It's unclear just how much help you need with `json`

encoding/decoding, or with working with `numpy`

. For example, how did you create the complex array in the first place?

What your encoding has done is render the array as a list of lists. The decoder than has to convert that back to an array of the appropriate dtype. For example:

```
d = json.loads(encoded)
a = np.dot(d['some_key'],np.array([1,1j]))
# array([ 1.+1.j, 2.+5.j, 3.-4.j])
```

This isn't the only way to create such an array from this list, and it probably fails with more general shapes, but it's a start.

The next task is figuring out when to use such a routine. If you know you are going to receive such an array, then just do this decoding.

Another option is to add one or more keys to the dictionary that mark this variable as a complex nparray. One key might also encode its shape (though that is also deducible from the nesting of the list of lists).

Does this point in the right direction? Or do you need further help with each step?

One of the answers to this 'SimpleJSON and NumPy array' question

https://stackoverflow.com/a/24375113/901925

handles both the encoding and decoding of `numpy`

arrays. It encodes a dictionary with the dtype and shape, and the array's data buffer. So the `JSON`

string does not mean much to a human. But does handle general arrays, including ones with complex dtype.

`expected`

and `dump`

prints are:

```
[ 1.+1.j 2.+5.j 3.-4.j]
{"dtype": "complex128", "shape": [3],
"__ndarray__": "AAAAAAAA8D8AAAAAAADwPwAAAAAAAABAAAAAAAAAFEAAAAAAAAAIQAAAAAAAABDA"}
```

The custom decoding is done with an `object_hook`

function, which takes a `dict`

and returns an array (if possible).

```
json.loads(dumped, object_hook=json_numpy_obj_hook)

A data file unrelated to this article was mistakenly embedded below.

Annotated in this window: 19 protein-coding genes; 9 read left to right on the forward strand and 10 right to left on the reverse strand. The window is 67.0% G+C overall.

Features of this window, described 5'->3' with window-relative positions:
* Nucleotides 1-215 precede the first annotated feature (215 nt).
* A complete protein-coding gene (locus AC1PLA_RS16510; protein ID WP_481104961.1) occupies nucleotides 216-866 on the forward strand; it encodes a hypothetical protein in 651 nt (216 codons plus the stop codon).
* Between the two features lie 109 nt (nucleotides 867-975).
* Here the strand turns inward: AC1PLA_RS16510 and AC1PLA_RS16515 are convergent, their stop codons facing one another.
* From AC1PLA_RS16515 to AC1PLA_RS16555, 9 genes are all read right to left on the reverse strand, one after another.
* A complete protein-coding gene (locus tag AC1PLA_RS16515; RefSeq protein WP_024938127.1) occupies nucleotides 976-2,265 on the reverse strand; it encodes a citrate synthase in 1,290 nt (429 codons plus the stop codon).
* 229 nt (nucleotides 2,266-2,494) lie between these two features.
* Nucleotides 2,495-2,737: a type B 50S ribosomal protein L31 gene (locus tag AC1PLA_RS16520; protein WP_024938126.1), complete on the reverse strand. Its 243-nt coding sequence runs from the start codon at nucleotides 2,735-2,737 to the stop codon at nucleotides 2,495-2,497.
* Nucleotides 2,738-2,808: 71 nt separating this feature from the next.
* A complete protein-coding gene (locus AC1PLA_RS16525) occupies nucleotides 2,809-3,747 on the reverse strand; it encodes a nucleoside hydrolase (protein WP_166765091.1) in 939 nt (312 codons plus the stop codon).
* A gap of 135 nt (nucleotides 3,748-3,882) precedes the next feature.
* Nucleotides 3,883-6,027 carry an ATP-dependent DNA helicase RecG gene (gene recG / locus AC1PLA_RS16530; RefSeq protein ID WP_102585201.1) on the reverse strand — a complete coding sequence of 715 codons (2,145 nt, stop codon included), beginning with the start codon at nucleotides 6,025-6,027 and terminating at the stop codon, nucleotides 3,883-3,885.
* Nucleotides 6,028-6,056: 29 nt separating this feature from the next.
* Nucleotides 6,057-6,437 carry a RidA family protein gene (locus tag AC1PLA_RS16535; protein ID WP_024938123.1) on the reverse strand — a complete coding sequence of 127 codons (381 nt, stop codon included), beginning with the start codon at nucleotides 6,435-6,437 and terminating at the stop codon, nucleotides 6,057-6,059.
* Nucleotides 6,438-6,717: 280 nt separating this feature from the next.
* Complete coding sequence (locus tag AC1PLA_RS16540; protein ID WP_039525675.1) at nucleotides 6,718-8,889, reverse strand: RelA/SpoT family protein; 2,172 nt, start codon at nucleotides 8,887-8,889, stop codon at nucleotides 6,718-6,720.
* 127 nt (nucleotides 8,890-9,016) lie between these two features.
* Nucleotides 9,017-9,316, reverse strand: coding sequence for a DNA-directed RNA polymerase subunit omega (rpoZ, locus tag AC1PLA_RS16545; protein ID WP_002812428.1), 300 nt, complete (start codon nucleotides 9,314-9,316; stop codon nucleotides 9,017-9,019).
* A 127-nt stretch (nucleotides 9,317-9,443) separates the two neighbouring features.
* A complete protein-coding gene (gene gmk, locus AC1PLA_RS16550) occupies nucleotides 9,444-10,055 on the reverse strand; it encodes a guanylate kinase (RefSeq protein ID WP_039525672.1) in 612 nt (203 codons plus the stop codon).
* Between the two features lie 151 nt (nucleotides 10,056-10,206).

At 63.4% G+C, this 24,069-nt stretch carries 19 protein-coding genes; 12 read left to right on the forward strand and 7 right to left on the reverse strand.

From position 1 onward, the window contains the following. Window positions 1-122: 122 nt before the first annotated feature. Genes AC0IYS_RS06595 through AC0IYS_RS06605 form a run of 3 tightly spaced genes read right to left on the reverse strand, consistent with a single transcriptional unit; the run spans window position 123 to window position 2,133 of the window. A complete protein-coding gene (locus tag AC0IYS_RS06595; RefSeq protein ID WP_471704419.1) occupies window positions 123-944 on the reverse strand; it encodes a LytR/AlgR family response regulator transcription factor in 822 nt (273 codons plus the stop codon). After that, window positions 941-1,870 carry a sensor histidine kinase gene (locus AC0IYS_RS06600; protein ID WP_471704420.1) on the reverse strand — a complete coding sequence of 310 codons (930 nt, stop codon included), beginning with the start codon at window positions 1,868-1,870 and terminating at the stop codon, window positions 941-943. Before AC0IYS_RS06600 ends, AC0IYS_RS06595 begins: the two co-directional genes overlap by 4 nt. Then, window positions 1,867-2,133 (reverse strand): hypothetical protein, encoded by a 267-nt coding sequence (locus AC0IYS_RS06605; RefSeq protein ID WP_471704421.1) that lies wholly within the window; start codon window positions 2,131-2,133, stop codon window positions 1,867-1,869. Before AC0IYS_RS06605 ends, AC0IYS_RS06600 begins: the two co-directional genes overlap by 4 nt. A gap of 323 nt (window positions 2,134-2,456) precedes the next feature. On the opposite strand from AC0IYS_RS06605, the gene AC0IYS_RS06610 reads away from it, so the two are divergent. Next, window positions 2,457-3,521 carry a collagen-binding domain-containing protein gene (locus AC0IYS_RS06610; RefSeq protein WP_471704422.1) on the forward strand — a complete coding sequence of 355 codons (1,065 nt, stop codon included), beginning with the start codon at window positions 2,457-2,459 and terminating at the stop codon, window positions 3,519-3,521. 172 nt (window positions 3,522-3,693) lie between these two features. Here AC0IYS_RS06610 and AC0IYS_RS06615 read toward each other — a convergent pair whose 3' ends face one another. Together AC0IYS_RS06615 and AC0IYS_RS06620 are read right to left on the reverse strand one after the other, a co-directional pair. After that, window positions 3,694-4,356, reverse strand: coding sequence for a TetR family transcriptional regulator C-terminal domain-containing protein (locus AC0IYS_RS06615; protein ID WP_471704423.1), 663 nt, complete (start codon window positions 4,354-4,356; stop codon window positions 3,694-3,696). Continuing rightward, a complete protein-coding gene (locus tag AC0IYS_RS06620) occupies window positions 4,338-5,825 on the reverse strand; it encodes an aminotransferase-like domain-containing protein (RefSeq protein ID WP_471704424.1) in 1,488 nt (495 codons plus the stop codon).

```

Following that model, here's a crude `hook`

that would transform every JSON array into a `np.array`

, and every one with 2 columns into a 1d complex array:

```
def numpy_hook(dct):
jj = np.array([1,1j])
for k,v in dct.items():
if isinstance(v, list):
v = np.array(v)
if v.ndim==2 and v.shape[1]==2:
v = np.dot(v,jj)
dct[k] = v
return dct
```

It would be better, I think, to encode some dictionary key to flag a `numpy array`

, and another to flag a `complex`

dtype.

I can improve the hook to handle regular lists, and other array dimensions:

```
def numpy_hook(dct):
jj = np.array([1,1j])
for k,v in dct.items():
if isinstance(v, list):
# try to turn list into numpy array
v = np.array(v)
if v.dtype==object:
# not a normal array, don't change it
continue
if v.ndim>1 and v.shape[-1]==2:
# guess it is a complex array
# this information should be more explicit
v = np.dot(v,jj)
dct[k] = v
return dct
```

It handles this structure:

```
A = np.array([1+1j,2+5j, 3-4j])
B = np.arange(12).reshape(3,4)
C = A+B.T
test = {'id': 'stream id',
'arrays': [{'A': A}, {'B': B}, {'C': C}]}
```

returning:

```
{u'arrays': [{u'A': array([ 1.+1.j, 2.+5.j, 3.-4.j])},
{u'B': array([[ 0, 1, 2, 3],
[ 4, 5, 6, 7],
[ 8, 9, 10, 11]])},
{u'C': array([[ 1.+1.j, 6.+5.j, 11.-4.j],
[ 2.+1.j, 7.+5.j, 12.-4.j],
[ 3.+1.j, 8.+5.j, 13.-4.j],
[ 4.+1.j, 9.+5.j, 14.-4.j]])}],
u'id': u'stream id'}
```

Any more generality requires, I think, modifications to the encoding to make the array identity explicit.